#1 Libraries only have books
In addition to books (both large-print and standard) we have audio book cd’s, DVD’s, graphic novels for all ages, sheet music, music cd’s, zines, book club kits, Virginia State Park backpacks, and magazines for you to check out. All branches have public use computers and usually a notary on staff (please call ahead of time for this free service and don’t sign anything until the notary gives you the okay). Most branches have daily newspapers you can read in-house; Richmond Times Dispatch, Wall Street Journal, New York Times, and Washington Post. Some branches have activities like puzzles, coloring pages, and board games out for patrons (you lovely people, our community) to use there. The Main Library also has both an Innovation Lab and a Memory Lab available for booking which has a 3D printer, Cricut, sewing machines, Adobe Creative Cloud, Lego Robotics kits, and digitization equipment for a wide range of possibilities. Have an idea you want 3D printed? We got you! Submit your request here, only $0.20 per gram!
#2 Libraries are only for kids
While admittedly a huge focus is on making sure children learn to read and hopefully learn to enjoy reading, that doesn’t make libraries a place only for kids. There’s monthly programs for teens and tweens as well as multiple programs for adults of all ages. Summer Reading isn’t just for kids either, any aged person can participate and earn entry to prizes. English as a Second Language classes? We got them. Book clubs galore? Yup, those too. We have game nights, movie showings, author visits, art classes, and so much more!! If you don’t see a program you like, please let us know what you would like to see and we’ll do our best to accommodate. When our community tells us their needs we can better meet those needs.
#3 Libraries are quiet places
Libraries in general are becoming more and more of a community center for people and that’s fantastic. Whether its classmates meeting up for study sessions, colleagues meeting to work on a project, adults bringing their children to socialize with friends in the children’s sections, people trying to stay out of the weather and charge their electronics, we welcome you all! We do kindly ask that you take phone calls outside that last over a minute, but overall conversations are encouraged and you don’t have to whisper. So few institutions these days allow you to just exist without the expectation of an exchange of money. You don’t need a library card to use our meeting rooms or study rooms (though they do need to be booked in advance), to read books in our cozy seating, to flip through magazines or newspapers, and you definitely don’t need one to use the restroom facilities. Here, you can exist and be welcome.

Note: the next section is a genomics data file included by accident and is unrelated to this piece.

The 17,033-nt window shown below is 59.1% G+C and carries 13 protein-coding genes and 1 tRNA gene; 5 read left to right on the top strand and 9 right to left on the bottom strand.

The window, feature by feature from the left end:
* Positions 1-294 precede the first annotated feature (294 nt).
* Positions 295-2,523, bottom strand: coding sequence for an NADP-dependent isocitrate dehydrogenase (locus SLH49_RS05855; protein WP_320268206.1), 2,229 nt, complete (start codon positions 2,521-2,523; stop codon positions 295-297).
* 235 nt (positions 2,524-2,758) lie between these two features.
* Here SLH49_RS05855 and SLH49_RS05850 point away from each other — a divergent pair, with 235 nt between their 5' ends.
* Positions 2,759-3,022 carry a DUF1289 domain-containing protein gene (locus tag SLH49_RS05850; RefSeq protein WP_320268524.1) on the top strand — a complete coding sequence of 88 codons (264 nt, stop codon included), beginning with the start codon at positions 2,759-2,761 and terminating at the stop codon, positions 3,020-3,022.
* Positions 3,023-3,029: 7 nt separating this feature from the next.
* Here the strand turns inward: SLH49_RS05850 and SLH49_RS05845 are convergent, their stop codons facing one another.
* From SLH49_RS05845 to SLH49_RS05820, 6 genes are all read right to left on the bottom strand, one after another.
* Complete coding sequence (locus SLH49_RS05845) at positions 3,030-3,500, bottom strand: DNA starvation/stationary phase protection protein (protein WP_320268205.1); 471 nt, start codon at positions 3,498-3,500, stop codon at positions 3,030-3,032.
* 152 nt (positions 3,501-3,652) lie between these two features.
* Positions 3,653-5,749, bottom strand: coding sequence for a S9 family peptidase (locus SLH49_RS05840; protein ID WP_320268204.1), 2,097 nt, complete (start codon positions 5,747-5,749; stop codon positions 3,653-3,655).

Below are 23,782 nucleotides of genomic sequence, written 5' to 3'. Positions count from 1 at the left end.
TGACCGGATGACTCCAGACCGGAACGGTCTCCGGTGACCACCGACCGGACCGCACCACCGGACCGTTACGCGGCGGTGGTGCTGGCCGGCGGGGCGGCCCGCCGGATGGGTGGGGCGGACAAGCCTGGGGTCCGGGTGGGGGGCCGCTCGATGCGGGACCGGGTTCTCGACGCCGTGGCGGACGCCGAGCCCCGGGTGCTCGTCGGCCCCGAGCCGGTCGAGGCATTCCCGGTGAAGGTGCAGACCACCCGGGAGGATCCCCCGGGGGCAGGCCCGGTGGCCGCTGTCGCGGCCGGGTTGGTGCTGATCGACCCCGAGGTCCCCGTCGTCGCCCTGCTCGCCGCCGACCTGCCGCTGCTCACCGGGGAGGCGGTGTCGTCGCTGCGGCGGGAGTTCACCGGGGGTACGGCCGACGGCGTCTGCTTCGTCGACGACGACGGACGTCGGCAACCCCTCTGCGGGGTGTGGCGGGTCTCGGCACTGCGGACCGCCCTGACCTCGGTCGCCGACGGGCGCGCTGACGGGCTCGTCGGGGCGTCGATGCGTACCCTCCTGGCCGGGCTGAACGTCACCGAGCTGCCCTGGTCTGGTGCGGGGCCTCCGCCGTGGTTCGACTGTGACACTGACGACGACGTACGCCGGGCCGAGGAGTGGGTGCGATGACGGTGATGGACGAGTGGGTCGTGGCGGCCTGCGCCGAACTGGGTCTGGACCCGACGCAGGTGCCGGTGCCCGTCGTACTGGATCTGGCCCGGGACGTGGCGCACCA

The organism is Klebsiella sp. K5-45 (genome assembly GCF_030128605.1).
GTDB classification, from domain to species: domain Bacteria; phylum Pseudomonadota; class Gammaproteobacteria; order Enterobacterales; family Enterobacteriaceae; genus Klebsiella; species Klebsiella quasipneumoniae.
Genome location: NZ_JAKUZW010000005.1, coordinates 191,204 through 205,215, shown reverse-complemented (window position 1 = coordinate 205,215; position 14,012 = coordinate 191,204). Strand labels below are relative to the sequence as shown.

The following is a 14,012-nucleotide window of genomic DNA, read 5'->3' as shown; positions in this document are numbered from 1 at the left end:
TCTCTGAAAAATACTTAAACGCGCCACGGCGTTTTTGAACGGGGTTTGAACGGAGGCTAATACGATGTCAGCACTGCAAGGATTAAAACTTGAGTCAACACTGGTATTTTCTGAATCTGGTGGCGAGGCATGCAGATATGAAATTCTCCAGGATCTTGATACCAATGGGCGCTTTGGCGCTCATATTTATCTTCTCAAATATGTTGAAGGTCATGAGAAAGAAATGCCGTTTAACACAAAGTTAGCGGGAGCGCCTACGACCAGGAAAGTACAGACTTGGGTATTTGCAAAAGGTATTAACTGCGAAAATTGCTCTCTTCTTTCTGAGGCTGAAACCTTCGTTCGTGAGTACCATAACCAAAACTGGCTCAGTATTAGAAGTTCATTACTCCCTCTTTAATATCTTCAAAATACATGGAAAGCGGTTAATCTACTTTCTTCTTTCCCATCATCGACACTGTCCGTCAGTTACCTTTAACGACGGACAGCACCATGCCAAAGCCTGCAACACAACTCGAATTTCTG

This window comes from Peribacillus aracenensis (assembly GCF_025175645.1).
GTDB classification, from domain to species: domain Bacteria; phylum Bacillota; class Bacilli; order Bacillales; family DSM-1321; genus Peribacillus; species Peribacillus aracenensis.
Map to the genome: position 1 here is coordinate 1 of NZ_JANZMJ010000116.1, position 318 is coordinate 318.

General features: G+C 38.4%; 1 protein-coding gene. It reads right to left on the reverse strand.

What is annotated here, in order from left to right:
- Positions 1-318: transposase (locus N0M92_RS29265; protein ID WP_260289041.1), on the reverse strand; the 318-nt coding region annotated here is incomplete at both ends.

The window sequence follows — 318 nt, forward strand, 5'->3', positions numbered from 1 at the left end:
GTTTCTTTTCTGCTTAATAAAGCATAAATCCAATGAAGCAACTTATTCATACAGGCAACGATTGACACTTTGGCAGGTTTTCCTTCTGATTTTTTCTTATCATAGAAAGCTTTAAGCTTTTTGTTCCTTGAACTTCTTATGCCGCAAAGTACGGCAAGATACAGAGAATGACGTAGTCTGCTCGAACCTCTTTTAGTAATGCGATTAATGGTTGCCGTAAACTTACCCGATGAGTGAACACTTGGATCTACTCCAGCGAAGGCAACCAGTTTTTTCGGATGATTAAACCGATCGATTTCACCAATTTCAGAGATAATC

#4 Libraries don’t matter because everything is online
I might be biased but LIBRARIES ABSOLUTELY MATTER!! Yes, more and more items and services are available online but not everyone has a computer or access to internet where they live. We have multiple online services free for you too ranging from education and entertainment to business and research. But, that being said, libraries are a place you can trust to have the most accurate and up-to-date information possible, not everyone able to distinguish trustworthy sites from untrustworthy ones so we are able to help. Like referenced in the myth above, we are also heating stations in winter and cooling stations in summer. We are safety and reliability for anyone who doesn’t have access to temperature controlled environments, internet, computers, or books. While digital books are great, I personally have hundreds on my Kindle, nothing will ever replace the feeling of having a book in my hands and turning the pages myself. I know I’m not the only one who feels this way.
#5 Librarians read all day
While majority of library workers would love to do just that, it happens way less frequently than imagined. Besides checking in items returned and checking them out to you, we shelve items returned, grab and prepare items put on hold, host programs, assist patrons on our computers, answer questions in-person and over the phone, put together timely displays (holidays, new releases, notable deaths & events, upcoming programs & author talks), connect with schools and other local businesses, and repair some books/damaged disks. Big programs like Summer Reading and Young Adult Virginia Author (YAVA) Awards take nearly a year of monthly meetings to plan and organize so that patrons can easily enjoy the opportunities offered. Someone has to design and update our website; someone has to order the books; someone has to receive, then put barcodes, labels, stamps, and stickers on those books; someone connects with authors for events like Read Up Richmond or an Urban Fiction Experience, someone keeps an eye on our social media, multiple someone’s keep our blog and youtube channel going; multiple someone’s fill Bookologist requests; someone makes sure all library buildings have power and heat or cooling; someone has to transport the books between branches. There’s so many things going on in the background of libraries that it’s hard to describe them all. We have lots of hard workers at RPL.
#6 Everyone who works in the library is a Librarian